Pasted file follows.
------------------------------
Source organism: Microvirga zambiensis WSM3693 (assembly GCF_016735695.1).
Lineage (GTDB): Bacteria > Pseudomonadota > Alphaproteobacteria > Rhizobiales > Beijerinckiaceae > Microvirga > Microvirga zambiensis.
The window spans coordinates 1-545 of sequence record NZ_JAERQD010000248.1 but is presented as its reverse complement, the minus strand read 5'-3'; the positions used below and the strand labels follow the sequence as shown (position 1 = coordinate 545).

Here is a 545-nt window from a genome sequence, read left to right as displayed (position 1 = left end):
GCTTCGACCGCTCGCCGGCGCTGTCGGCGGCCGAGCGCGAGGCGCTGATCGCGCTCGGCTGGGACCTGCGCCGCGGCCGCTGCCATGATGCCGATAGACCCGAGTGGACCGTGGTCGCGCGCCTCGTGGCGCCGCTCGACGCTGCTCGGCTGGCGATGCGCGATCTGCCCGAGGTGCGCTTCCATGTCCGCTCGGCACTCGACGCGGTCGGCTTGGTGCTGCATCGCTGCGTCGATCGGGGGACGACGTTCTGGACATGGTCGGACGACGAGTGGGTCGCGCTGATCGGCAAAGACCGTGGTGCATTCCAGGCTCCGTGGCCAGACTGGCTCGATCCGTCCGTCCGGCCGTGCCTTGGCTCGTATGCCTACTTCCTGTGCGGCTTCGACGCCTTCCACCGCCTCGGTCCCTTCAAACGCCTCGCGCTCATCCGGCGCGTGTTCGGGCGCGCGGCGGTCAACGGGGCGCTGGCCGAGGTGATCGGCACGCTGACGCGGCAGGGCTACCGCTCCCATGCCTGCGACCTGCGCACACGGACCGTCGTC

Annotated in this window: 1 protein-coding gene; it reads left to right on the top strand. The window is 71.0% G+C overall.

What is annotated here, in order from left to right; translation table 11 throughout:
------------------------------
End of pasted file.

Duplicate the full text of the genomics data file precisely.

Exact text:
Source organism: Microvirga zambiensis WSM3693 (assembly GCF_016735695.1).
Lineage (GTDB): Bacteria > Pseudomonadota > Alphaproteobacteria > Rhizobiales > Beijerinckiaceae > Microvirga > Microvirga zambiensis.
The window spans coordinates 1-545 of sequence record NZ_JAERQD010000248.1 but is presented as its reverse complement, the minus strand read 5'-3'; the positions used below and the strand labels follow the sequence as shown (position 1 = coordinate 545).

Here is a 545-nt window from a genome sequence, read left to right as displayed (position 1 = left end):
GCTTCGACCGCTCGCCGGCGCTGTCGGCGGCCGAGCGCGAGGCGCTGATCGCGCTCGGCTGGGACCTGCGCCGCGGCCGCTGCCATGATGCCGATAGACCCGAGTGGACCGTGGTCGCGCGCCTCGTGGCGCCGCTCGACGCTGCTCGGCTGGCGATGCGCGATCTGCCCGAGGTGCGCTTCCATGTCCGCTCGGCACTCGACGCGGTCGGCTTGGTGCTGCATCGCTGCGTCGATCGGGGGACGACGTTCTGGACATGGTCGGACGACGAGTGGGTCGCGCTGATCGGCAAAGACCGTGGTGCATTCCAGGCTCCGTGGCCAGACTGGCTCGATCCGTCCGTCCGGCCGTGCCTTGGCTCGTATGCCTACTTCCTGTGCGGCTTCGACGCCTTCCACCGCCTCGGTCCCTTCAAACGCCTCGCGCTCATCCGGCGCGTGTTCGGGCGCGCGGCGGTCAACGGGGCGCTGGCCGAGGTGATCGGCACGCTGACGCGGCAGGGCTACCGCTCCCATGCCTGCGACCTGCGCACACGGACCGTCGTC

Annotated in this window: 1 protein-coding gene; it reads left to right on the top strand. The window is 71.0% G+C overall.

What is annotated here, in order from left to right; translation table 11 throughout: